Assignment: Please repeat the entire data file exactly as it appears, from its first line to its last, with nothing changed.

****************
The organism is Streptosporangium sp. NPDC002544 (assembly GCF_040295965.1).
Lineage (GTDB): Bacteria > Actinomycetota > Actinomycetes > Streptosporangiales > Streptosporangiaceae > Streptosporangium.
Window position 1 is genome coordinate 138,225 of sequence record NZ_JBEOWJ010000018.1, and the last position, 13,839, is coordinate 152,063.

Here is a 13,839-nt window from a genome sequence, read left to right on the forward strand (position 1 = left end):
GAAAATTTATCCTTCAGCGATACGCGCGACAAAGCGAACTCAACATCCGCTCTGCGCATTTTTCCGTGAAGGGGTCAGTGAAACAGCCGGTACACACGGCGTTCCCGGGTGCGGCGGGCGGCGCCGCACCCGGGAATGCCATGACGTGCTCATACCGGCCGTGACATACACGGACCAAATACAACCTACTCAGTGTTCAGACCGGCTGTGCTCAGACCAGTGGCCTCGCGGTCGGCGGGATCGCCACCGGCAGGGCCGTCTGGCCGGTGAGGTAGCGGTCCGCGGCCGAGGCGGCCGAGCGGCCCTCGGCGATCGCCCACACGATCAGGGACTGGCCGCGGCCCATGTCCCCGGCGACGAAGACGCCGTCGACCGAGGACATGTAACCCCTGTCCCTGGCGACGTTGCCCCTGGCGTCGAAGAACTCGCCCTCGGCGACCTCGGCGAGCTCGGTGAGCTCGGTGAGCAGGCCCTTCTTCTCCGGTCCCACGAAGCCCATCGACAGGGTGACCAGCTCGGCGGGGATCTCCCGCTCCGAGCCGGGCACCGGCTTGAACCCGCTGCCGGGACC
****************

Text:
The organism is Streptosporangium sp. NPDC002544 (assembly GCF_040295965.1).
Lineage (GTDB): Bacteria > Actinomycetota > Actinomycetes > Streptosporangiales > Streptosporangiaceae > Streptosporangium.
Window position 1 is genome coordinate 138,225 of sequence record NZ_JBEOWJ010000018.1, and the last position, 13,839, is coordinate 152,063.

Here is a 13,839-nt window from a genome sequence, read left to right on the forward strand (position 1 = left end):
GAAAATTTATCCTTCAGCGATACGCGCGACAAAGCGAACTCAACATCCGCTCTGCGCATTTTTCCGTGAAGGGGTCAGTGAAACAGCCGGTACACACGGCGTTCCCGGGTGCGGCGGGCGGCGCCGCACCCGGGAATGCCATGACGTGCTCATACCGGCCGTGACATACACGGACCAAATACAACCTACTCAGTGTTCAGACCGGCTGTGCTCAGACCAGTGGCCTCGCGGTCGGCGGGATCGCCACCGGCAGGGCCGTCTGGCCGGTGAGGTAGCGGTCCGCGGCCGAGGCGGCCGAGCGGCCCTCGGCGATCGCCCACACGATCAGGGACTGGCCGCGGCCCATGTCCCCGGCGACGAAGACGCCGTCGACCGAGGACATGTAACCCCTGTCCCTGGCGACGTTGCCCCTGGCGTCGAAGAACTCGCCCTCGGCGACCTCGGCGAGCTCGGTGAGCTCGGTGAGCAGGCCCTTCTTCTCCGGTCCCACGAAGCCCATCGACAGGGTGACCAGCTCGGCGGGGATCTCCCGCTCCGAGCCGGGCACCGGCTTGAACCCGCTGCCGGGACC